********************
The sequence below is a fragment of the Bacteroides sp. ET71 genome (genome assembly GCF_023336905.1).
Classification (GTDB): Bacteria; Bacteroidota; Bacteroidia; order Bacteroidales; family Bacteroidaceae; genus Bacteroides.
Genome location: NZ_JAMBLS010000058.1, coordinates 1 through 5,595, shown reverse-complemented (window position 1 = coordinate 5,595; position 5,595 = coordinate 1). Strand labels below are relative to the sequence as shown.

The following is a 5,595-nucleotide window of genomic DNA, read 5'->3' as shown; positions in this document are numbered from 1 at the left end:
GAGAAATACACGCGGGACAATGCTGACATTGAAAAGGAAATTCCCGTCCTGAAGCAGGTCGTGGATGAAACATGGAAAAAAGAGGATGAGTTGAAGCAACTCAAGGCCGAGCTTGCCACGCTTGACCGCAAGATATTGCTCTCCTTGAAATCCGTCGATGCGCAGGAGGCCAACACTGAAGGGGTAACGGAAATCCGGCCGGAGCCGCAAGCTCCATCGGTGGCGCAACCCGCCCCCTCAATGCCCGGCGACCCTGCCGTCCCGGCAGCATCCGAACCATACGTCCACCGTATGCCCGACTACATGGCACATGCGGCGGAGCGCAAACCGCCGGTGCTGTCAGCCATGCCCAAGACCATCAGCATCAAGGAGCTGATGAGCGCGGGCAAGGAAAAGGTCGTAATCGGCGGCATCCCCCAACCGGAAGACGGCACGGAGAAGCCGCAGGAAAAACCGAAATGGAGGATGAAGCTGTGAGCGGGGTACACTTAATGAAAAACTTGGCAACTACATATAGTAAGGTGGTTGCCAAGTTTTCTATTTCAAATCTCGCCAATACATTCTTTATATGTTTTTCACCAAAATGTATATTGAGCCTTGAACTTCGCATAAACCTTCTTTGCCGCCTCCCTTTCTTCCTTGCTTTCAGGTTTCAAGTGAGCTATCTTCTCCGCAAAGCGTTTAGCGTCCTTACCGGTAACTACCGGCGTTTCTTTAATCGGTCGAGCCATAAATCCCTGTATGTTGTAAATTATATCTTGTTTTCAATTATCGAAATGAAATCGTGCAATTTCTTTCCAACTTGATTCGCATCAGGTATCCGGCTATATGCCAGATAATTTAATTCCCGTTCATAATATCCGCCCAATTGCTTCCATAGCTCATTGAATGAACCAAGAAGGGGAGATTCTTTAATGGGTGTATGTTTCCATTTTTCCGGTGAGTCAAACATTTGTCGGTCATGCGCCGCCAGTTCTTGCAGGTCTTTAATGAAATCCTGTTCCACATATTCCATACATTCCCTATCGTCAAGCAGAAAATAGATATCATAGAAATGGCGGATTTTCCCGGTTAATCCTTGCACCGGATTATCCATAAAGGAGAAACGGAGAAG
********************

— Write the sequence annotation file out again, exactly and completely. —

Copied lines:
The sequence below is a fragment of the Bacteroides sp. ET71 genome (genome assembly GCF_023336905.1).
Classification (GTDB): Bacteria; Bacteroidota; Bacteroidia; order Bacteroidales; family Bacteroidaceae; genus Bacteroides.
Genome location: NZ_JAMBLS010000058.1, coordinates 1 through 5,595, shown reverse-complemented (window position 1 = coordinate 5,595; position 5,595 = coordinate 1). Strand labels below are relative to the sequence as shown.

The following is a 5,595-nucleotide window of genomic DNA, read 5'->3' as shown; positions in this document are numbered from 1 at the left end:
GAGAAATACACGCGGGACAATGCTGACATTGAAAAGGAAATTCCCGTCCTGAAGCAGGTCGTGGATGAAACATGGAAAAAAGAGGATGAGTTGAAGCAACTCAAGGCCGAGCTTGCCACGCTTGACCGCAAGATATTGCTCTCCTTGAAATCCGTCGATGCGCAGGAGGCCAACACTGAAGGGGTAACGGAAATCCGGCCGGAGCCGCAAGCTCCATCGGTGGCGCAACCCGCCCCCTCAATGCCCGGCGACCCTGCCGTCCCGGCAGCATCCGAACCATACGTCCACCGTATGCCCGACTACATGGCACATGCGGCGGAGCGCAAACCGCCGGTGCTGTCAGCCATGCCCAAGACCATCAGCATCAAGGAGCTGATGAGCGCGGGCAAGGAAAAGGTCGTAATCGGCGGCATCCCCCAACCGGAAGACGGCACGGAGAAGCCGCAGGAAAAACCGAAATGGAGGATGAAGCTGTGAGCGGGGTACACTTAATGAAAAACTTGGCAACTACATATAGTAAGGTGGTTGCCAAGTTTTCTATTTCAAATCTCGCCAATACATTCTTTATATGTTTTTCACCAAAATGTATATTGAGCCTTGAACTTCGCATAAACCTTCTTTGCCGCCTCCCTTTCTTCCTTGCTTTCAGGTTTCAAGTGAGCTATCTTCTCCGCAAAGCGTTTAGCGTCCTTACCGGTAACTACCGGCGTTTCTTTAATCGGTCGAGCCATAAATCCCTGTATGTTGTAAATTATATCTTGTTTTCAATTATCGAAATGAAATCGTGCAATTTCTTTCCAACTTGATTCGCATCAGGTATCCGGCTATATGCCAGATAATTTAATTCCCGTTCATAATATCCGCCCAATTGCTTCCATAGCTCATTGAATGAACCAAGAAGGGGAGATTCTTTAATGGGTGTATGTTTCCATTTTTCCGGTGAGTCAAACATTTGTCGGTCATGCGCCGCCAGTTCTTGCAGGTCTTTAATGAAATCCTGTTCCACATATTCCATACATTCCCTATCGTCAAGCAGAAAATAGATATCATAGAAATGGCGGATTTTCCCGGTTAATCCTTGCACCGGATTATCCATAAAGGAGAAACGGAGAAG